In the recent Circulation study, after comparing the oral health of 256 adult heart patients with that of 250 others with no heart disease, researchers did some math. Their calculations showed that the strongest predictor of heart disease was pericoronitis, a gum infection around the molars, usually the third molars or wisdom teeth; followed by root remnants, in which teeth decay to the point that only the tip of the root remains; gingivitis, an inflammation of gums around the teeth due to improper cleaning; cavities; and missing teeth.
The possible connection: "It seems that bacteria often found in the mouth can appear as the same atherosclerotic plaque associated with cardiovascular disease," Rethman tells WebMD.
Premature and Low-Weight Births
Research shows that women who have gum disease during pregnancy are seven times more likely to have a baby that is born too early and too small than other expecting mothers -- and the risk increases with the severity of their gum problems. "That's because when you have periodontal disease, the inflammation causes certain chemicals to be released in your bloodstream that could affect the baby's birth weight and delivery," Cram tells WebMD.
So if you're pregnant, head to the dentist or periodontist. A study last year in the Journal of Periodontology suggests that performing a common procedure to remove plaque and tartar from teeth that cause gum problems could reduce risk of premature delivery.
Leukemia causes gums to be fiery red, very inflamed, and spongy.
Bulimia. "When you binge and purge, it creates acid in the mouth that eats away at tooth enamel, especially on the insides of teeth," says Cram. "Bulimics also have a lot more gum recession and higher rates of cavities."
Kidney problems can cause inflamed gums.
Gastroesophageal reflux disease (GERD) can also cause tooth erosion from digestive acids entering the mouth.
Vitamin deficiencies. Not getting enough iron can cause sores at the corners of the mouth, the taste buds to become small, or can lead to a sore tongue. In some cases, advanced iron deficiency can lead to anemia and may cause scarring in the throat and esophagus, making swallowing difficult. While vitamin C deficiency causes gums to easily bruise and bleed, deficiency can lead to tooth loss. Vitamin D deficiency boosts risk of jaw fracture and gum disease.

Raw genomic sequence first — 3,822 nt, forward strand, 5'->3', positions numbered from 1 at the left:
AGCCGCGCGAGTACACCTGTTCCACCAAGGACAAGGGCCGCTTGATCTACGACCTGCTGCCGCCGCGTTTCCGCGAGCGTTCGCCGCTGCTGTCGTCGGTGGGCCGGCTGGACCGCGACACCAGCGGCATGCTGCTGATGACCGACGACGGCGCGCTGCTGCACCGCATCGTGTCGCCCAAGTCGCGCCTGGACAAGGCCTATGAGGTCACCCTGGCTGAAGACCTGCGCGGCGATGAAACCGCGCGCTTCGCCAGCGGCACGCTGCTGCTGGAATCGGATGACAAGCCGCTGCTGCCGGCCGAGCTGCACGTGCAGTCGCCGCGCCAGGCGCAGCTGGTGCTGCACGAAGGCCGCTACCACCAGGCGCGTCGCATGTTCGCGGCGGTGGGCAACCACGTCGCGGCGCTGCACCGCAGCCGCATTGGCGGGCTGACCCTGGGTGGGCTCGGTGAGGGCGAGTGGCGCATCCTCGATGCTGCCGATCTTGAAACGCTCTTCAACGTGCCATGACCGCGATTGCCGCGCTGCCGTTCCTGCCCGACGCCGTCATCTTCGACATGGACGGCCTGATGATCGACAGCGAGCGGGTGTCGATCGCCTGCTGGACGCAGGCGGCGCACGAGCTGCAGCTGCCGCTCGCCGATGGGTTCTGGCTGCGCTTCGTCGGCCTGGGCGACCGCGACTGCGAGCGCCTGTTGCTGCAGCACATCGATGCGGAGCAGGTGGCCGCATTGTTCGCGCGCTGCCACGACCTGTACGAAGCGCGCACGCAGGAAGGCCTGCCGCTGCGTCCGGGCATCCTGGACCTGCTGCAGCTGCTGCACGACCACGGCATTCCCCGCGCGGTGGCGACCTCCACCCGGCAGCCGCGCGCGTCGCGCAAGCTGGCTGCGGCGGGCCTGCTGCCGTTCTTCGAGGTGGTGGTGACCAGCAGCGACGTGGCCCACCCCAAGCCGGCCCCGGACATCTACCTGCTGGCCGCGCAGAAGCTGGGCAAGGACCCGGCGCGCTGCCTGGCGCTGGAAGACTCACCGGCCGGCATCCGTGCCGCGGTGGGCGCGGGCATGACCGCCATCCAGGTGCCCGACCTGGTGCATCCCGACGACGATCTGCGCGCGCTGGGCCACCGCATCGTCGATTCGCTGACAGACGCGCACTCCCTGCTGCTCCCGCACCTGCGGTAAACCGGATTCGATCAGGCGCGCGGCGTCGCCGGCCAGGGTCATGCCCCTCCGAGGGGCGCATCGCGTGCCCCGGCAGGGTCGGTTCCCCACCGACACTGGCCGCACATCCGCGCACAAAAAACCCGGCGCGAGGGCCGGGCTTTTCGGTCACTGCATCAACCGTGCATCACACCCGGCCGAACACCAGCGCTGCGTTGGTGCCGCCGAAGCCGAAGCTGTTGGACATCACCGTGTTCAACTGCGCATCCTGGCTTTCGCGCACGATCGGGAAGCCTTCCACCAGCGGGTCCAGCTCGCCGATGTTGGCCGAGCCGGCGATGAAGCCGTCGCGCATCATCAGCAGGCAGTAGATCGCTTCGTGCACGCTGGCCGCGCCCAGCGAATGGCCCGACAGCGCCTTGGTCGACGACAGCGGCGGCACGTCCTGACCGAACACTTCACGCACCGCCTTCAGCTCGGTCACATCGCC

Drugs Do Damage, Too
As you age, there's a natural decline in the amount of saliva you produce. But to add insult to injury, hundreds of drugs -- including antidepressants, high blood pressure medications, and allergy remedies such as antihistamines and decongestants -- can cause dry mouth.
"When the mouth dries out, you don't have the protective enzymes in saliva that help kill bacteria," says Cram. "Not only that, but gum tissue dries, which causes cells to die on the surface, allowing it to proliferate." Dry mouth can be avoided by drinking plenty of water or using over-the-counter toothpastes, mouthwashes, and chewing gums, such as Biotene, that are especially formulated to replace these protective enzymes.
Still, the mouth-body connection stresses the importance that long preached advice: See your dentist regularly, especially during those vulnerable times of womanhood -- or if you're about to be hospitalized.
"If you're going in to the hospital for an extended stay, having an oral exam and good cleaning is a great idea because you're going to decrease the risk of hospital-acquired problems such as pneumonia," Mealey tells WebMD. "It's also advised to have a cleaning before getting joint replacement surgery, because the mouth can be a source of bacteria that, if it seeds, can cause an infection that could destroy tissue around the joint."
But even if you're feeling perfectly fine, there's good reason for opening wide and staring at the ceiling as your mouth is picked and probed. "Today, more dentists aren't just looking at teeth and gums," says Cram. "They're giving you a good medical exam."
Published May 10, 2004.
Medically updated on Feb. 1,2006
SOURCES: Janket, S. Circulation, March 9, 2004; vol 109; pp 1095-1100. Jeffcoat, M. Journal of Periodontology, August 2003; vol 74; pp 1214-1218. Michael P. Rethman, DDS, periodontist, Honolulu; president, American Academy of Periodontology. Col. Brian Mealey, DDS, chairman of periodontics, Wilford Hall Medical Center, San Antonio. Sally Cram, DDS, periodontist, Washington, D.C.; American Dental Association consumer advisory committee.
Original article posted at http://aolsvc.health.webmd.aol.com/content/Article/86/99207.htm